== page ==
Donald Macleod explores Delibes's final years, and considers how far the developments in Romantic French ballet had come.
After hearing the ballet Sylvia, Tchaikovsky said that "Had I known that music, I would not have written Swan Lake." Donald Macleod surveys the life and music of French ballet masters' Herold, Adam and Delibes
In this final episode, Donald Macleod journeys through Delibes's final years, and considers how far the developments in Romantic French ballet had come. Delibes had already composed Coppélia, but his next ballet, Sylvia, was a radical departure in Delibes's symphonic approach to the score. Even Tchaikovsky considered the work a total masterpiece, and felt it cast his Swan Lake into the shadows.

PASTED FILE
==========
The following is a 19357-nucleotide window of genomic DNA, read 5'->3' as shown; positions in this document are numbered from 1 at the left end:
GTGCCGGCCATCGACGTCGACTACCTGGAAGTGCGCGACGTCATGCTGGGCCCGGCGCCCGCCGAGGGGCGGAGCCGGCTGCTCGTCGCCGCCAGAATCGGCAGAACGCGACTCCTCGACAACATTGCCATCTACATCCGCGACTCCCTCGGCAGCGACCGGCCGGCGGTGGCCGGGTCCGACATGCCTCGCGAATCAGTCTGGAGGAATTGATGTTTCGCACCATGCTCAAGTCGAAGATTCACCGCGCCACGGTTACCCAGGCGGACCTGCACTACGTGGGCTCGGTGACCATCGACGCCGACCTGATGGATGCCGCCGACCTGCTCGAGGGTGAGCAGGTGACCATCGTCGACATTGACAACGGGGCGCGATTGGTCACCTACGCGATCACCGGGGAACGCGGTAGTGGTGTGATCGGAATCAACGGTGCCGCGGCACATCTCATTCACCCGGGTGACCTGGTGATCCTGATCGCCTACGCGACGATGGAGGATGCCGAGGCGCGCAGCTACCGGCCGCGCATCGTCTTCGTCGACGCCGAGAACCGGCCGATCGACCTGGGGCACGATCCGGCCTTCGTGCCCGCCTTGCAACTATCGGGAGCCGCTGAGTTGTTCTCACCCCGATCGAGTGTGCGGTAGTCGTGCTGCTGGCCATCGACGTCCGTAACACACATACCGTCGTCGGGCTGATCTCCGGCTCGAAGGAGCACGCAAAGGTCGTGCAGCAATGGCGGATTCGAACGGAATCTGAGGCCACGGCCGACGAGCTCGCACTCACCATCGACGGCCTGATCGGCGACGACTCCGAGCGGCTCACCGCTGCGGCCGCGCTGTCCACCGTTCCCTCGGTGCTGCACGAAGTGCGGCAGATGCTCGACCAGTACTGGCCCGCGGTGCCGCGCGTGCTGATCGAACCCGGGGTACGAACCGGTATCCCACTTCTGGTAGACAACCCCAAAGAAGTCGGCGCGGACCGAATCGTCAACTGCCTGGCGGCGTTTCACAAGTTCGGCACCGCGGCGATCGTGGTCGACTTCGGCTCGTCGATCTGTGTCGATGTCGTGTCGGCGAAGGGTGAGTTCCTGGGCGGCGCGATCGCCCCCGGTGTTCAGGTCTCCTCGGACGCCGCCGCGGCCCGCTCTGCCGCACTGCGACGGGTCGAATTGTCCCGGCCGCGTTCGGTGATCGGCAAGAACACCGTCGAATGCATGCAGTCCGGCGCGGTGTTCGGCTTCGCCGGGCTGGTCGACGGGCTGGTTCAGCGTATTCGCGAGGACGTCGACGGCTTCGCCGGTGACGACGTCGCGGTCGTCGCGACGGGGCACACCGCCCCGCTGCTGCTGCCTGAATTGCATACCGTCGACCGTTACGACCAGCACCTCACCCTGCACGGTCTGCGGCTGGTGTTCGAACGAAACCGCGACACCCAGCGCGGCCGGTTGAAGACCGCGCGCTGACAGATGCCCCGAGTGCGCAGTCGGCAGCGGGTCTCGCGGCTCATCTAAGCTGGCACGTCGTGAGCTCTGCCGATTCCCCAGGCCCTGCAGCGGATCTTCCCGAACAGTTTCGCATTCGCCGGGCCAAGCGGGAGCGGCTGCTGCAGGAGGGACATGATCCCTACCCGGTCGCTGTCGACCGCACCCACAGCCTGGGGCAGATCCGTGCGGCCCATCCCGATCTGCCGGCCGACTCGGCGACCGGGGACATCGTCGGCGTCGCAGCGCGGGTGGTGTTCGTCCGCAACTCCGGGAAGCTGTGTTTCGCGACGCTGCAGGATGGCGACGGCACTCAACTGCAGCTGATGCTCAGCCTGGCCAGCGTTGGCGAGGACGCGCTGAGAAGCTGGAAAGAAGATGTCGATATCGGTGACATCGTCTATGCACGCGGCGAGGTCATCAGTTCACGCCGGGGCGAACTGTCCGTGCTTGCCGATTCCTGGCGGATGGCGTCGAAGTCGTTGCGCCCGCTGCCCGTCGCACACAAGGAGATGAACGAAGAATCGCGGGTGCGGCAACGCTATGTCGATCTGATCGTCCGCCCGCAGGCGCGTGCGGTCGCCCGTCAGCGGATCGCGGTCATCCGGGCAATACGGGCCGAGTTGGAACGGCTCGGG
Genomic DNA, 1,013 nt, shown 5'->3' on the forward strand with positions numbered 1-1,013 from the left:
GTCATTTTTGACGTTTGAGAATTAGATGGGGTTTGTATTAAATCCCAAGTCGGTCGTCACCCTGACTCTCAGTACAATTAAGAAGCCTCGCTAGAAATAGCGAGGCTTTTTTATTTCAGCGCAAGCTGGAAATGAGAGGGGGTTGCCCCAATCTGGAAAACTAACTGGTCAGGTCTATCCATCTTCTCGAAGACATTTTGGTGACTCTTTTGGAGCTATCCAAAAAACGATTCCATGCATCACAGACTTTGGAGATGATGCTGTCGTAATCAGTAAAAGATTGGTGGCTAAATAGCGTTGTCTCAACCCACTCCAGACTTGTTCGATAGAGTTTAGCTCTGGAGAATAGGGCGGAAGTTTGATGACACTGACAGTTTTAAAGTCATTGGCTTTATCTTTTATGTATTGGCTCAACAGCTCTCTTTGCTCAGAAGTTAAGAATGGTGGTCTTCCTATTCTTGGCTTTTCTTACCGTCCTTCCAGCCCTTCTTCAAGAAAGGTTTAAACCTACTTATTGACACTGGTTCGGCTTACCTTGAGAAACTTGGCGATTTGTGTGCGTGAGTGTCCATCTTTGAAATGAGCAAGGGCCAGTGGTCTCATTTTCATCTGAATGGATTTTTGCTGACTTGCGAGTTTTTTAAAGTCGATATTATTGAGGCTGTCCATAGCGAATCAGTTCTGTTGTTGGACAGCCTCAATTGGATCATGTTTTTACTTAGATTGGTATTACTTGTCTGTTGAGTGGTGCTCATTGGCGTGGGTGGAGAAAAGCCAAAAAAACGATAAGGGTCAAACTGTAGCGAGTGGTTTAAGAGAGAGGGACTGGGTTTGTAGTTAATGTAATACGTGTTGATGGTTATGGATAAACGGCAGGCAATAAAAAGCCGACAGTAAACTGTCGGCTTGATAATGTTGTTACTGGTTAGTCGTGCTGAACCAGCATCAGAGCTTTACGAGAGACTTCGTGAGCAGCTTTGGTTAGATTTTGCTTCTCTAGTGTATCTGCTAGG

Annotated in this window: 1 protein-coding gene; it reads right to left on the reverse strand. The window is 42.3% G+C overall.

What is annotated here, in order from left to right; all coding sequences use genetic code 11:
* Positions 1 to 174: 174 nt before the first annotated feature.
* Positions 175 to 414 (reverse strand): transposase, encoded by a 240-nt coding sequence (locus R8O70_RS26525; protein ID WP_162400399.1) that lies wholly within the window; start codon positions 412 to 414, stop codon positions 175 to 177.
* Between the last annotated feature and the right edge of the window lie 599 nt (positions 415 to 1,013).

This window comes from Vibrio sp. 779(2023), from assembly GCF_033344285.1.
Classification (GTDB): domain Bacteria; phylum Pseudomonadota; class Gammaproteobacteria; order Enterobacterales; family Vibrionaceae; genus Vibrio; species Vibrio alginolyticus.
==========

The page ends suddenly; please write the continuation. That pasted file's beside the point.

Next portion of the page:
In his last few years, Delibes was presented with numerous honours, including being made a Knight of the Legion of Honour. He also became composition professor at the Paris Conservatoire, despite his own admission that he knew little about fugue or counterpoint. With the vogue during this time for things Spanish, Delibes composed his popular song Les filles de Cadix, where the coquettish young girls of Cadiz want to know if their waists look slim.
Delibes at the very end of his life, was busy writing a grand opera. His previous opera Lakmé had not been the success he'd hoped for, and he considered the way forward to be some hybrid of comic opera and Wagnerian music-drama. He died having not completed the work. Whereas Lakmé, desipte its original reception, has gone on to be one of Delibes most successful and popular works.
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